Now speculative fiction isn't just about sci-fi and fantasy, mind you. According to Honey, it can be any of the following genres:
- Alternate History
- Coming of Age (as a species)
- Contemporary Fantasy
- Fairy Tales
- First Contact
- Horror/Dark Fantasy
- Magical Realism
- Science Fiction
I would have to agree that almost all of these stories have a strong Filipino element, whether evident in the use of the language, the setting, the history, and the characters. The first story, "The Big Man" is wonderful in a very unconventional way. It presents a fictionalized account of an outstanding basketball player who might be, for all intents and purposes, be a character in Philippine folklore called the kapre. For a short story, it's quite lengthy, but the personal history that the writer has come up with is rich in detail.
My favorite story, however, is "The Grim Malkin" for it does not take itself too seriously. Compared with "The Big Man" which has a very pedantic feel to it, "The Grim Malkin" is pure geekiness. It's about a mismatched couple who go on a quest and manage to resurrect a cat-like entity who makes it clear that it's no big deal if it kills the couple. It's high fantasy on drugs. The banter between the cat and the man and woman is so humorous it begs for canned laughter.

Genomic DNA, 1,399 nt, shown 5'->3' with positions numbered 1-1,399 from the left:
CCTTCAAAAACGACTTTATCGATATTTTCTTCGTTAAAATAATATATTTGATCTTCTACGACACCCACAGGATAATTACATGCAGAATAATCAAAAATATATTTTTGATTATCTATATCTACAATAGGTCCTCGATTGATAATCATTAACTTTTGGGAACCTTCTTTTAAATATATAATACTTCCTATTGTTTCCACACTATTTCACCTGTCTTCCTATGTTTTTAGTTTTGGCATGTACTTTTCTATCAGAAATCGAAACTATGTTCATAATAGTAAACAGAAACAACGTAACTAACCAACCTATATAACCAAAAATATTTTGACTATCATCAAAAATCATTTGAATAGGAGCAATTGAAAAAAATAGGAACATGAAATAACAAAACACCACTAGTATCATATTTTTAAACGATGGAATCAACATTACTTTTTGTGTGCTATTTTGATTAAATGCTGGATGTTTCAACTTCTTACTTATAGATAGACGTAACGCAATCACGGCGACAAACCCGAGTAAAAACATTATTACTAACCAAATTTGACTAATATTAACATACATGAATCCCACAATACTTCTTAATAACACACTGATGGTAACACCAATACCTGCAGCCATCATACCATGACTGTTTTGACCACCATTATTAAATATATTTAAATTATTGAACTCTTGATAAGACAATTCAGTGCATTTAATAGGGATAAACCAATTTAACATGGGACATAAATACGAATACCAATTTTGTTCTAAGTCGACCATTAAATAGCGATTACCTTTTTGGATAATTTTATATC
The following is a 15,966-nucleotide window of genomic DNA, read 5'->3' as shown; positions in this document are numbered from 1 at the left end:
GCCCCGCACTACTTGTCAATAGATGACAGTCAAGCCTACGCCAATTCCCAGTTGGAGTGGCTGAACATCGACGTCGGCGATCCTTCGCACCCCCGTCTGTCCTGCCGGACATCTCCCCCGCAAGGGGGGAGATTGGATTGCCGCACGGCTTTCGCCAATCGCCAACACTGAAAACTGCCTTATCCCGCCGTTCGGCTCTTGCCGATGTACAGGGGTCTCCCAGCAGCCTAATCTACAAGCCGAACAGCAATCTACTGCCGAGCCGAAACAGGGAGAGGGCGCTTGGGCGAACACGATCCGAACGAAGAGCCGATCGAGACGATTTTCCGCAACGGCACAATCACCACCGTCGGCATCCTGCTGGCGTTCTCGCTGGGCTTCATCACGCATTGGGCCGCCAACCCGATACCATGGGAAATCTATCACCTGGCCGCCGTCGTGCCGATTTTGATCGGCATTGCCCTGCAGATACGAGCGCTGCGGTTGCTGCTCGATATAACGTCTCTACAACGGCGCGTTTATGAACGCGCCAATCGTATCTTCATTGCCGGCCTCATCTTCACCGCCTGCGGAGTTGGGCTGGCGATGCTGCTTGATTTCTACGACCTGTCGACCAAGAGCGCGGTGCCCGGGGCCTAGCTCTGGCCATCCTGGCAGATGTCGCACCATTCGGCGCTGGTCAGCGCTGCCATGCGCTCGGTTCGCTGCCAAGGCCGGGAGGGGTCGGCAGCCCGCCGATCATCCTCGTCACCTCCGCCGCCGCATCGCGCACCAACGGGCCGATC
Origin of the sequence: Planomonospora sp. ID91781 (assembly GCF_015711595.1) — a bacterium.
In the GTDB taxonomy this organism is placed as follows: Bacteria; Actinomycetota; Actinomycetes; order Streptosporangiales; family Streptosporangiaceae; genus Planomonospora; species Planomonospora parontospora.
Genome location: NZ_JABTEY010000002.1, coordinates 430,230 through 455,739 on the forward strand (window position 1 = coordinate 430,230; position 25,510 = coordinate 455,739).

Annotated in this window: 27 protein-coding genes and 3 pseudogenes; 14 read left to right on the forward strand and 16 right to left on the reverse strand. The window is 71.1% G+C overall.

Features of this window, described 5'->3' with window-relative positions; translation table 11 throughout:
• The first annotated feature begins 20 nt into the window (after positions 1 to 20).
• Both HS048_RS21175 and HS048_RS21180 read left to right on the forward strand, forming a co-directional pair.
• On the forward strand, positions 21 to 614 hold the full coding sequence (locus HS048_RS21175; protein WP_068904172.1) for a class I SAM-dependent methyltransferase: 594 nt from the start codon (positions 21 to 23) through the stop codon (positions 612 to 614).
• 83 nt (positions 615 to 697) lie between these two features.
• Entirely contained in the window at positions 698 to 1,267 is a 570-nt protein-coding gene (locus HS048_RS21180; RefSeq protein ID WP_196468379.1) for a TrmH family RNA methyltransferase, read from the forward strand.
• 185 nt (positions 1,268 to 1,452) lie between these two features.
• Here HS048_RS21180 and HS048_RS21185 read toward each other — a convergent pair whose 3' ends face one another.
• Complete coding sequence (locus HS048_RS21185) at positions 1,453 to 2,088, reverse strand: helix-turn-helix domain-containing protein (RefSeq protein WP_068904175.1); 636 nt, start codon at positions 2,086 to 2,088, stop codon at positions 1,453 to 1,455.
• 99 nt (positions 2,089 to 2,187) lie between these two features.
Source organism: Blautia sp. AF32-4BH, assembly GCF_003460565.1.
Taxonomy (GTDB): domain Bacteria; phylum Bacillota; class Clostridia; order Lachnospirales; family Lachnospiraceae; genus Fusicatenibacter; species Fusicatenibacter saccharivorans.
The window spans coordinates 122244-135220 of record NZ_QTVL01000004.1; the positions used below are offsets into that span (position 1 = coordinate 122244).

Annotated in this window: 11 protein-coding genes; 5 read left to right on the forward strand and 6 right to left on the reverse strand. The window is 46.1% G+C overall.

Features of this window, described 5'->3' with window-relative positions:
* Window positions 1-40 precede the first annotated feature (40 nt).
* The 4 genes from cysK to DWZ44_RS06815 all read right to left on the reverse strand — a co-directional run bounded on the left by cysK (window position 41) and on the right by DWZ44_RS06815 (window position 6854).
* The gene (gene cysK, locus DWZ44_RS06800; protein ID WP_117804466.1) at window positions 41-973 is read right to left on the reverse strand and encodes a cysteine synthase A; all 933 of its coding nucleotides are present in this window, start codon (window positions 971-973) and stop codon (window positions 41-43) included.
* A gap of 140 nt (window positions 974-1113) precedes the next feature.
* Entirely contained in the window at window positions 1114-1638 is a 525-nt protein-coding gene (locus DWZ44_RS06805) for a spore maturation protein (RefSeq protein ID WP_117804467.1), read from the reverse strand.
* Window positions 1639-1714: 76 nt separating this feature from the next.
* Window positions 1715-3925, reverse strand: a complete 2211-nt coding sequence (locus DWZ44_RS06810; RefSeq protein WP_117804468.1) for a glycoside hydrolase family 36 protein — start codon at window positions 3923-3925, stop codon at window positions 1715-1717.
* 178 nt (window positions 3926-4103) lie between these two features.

Other notable stories (IMHO) are "Alternative Histories," "Ashland," and "On Wooden Wings." "Alternative Histories" is presented as a series of tweets from personalities in Philippine history if they had accessed to that social networking site. "Ashland" is marvelous in the writer's portrayal of a world so gray and silent. "On Wooden Wings" can be categorized as cross-over, for it works for both adult and young adult readers. And it's setting is a place where writers in this genre seldom touch on -- the Philippines' Islamic provinces.
I have yet to read the first 5 volumes of this series. But if they're just a fraction as good as the 6th volume, then I know I'll be happy. It's just too bad that the publishers only printed a few hundred copies of PSF 6, and that the earlier volumes are out of print. More people should read these.
Read this book if:
- You're into speculative fiction.
- You love suspending disbelief.
- You're curious how Filipino writers would write in this genre.